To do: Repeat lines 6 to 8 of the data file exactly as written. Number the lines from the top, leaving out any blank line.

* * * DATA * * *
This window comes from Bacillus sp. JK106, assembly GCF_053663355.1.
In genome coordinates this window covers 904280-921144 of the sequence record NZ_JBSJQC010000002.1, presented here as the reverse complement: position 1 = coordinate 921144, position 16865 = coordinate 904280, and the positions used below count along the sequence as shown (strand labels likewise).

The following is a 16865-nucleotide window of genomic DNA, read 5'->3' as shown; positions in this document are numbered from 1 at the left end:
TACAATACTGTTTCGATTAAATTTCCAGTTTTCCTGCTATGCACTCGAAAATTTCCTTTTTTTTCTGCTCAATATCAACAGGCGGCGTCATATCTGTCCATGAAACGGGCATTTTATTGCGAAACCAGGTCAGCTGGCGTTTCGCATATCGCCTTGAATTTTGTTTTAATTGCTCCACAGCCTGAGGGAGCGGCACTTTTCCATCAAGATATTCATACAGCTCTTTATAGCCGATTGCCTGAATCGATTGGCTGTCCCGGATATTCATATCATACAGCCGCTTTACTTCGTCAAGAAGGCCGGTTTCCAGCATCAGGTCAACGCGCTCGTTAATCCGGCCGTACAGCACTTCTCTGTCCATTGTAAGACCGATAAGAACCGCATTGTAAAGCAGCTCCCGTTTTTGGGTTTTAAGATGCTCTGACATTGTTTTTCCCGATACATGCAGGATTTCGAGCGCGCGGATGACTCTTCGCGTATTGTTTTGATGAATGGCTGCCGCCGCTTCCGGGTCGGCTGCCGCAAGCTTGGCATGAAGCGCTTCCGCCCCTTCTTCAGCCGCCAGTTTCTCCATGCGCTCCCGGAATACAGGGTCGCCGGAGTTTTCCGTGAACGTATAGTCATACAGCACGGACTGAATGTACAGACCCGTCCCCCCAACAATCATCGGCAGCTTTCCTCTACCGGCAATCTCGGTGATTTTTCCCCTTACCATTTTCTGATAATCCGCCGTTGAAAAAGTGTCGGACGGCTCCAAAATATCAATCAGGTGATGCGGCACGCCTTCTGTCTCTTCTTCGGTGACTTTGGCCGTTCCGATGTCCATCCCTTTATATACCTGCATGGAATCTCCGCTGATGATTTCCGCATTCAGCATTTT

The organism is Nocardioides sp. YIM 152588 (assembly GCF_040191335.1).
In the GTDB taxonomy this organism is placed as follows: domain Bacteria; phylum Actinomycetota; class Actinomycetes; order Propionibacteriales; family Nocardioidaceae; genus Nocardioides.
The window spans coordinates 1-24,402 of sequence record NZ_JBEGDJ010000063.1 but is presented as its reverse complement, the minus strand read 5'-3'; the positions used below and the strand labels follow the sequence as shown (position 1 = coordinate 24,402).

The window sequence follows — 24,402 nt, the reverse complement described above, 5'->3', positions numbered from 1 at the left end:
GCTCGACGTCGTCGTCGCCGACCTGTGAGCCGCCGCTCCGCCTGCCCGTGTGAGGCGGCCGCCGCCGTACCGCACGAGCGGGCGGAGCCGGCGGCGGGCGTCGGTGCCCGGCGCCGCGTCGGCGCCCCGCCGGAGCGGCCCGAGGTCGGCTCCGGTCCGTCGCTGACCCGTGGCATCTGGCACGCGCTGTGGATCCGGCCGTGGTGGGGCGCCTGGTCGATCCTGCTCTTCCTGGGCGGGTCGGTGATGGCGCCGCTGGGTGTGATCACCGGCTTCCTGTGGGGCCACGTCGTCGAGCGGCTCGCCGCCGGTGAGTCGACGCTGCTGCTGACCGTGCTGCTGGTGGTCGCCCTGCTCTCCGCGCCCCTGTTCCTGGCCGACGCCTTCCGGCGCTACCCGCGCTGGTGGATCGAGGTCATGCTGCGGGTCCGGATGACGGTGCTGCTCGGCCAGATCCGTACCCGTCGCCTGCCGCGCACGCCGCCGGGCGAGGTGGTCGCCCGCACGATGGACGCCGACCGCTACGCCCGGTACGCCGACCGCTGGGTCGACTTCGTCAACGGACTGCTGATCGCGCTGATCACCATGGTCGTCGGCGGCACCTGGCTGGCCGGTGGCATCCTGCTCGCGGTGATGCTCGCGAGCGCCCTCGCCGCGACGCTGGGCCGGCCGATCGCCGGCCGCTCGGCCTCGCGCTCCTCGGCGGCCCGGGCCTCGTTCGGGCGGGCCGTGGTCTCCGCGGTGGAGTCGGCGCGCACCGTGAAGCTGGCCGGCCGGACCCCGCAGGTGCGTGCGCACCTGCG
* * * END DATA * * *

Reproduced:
In the GTDB taxonomy this organism is placed as follows: domain Bacteria; phylum Actinomycetota; class Actinomycetes; order Propionibacteriales; family Nocardioidaceae; genus Nocardioides.
The window spans coordinates 1-24,402 of sequence record NZ_JBEGDJ010000063.1 but is presented as its reverse complement, the minus strand read 5'-3'; the positions used below and the strand labels follow the sequence as shown (position 1 = coordinate 24,402).

The window sequence follows — 24,402 nt, the reverse complement described above, 5'->3', positions numbered from 1 at the left end: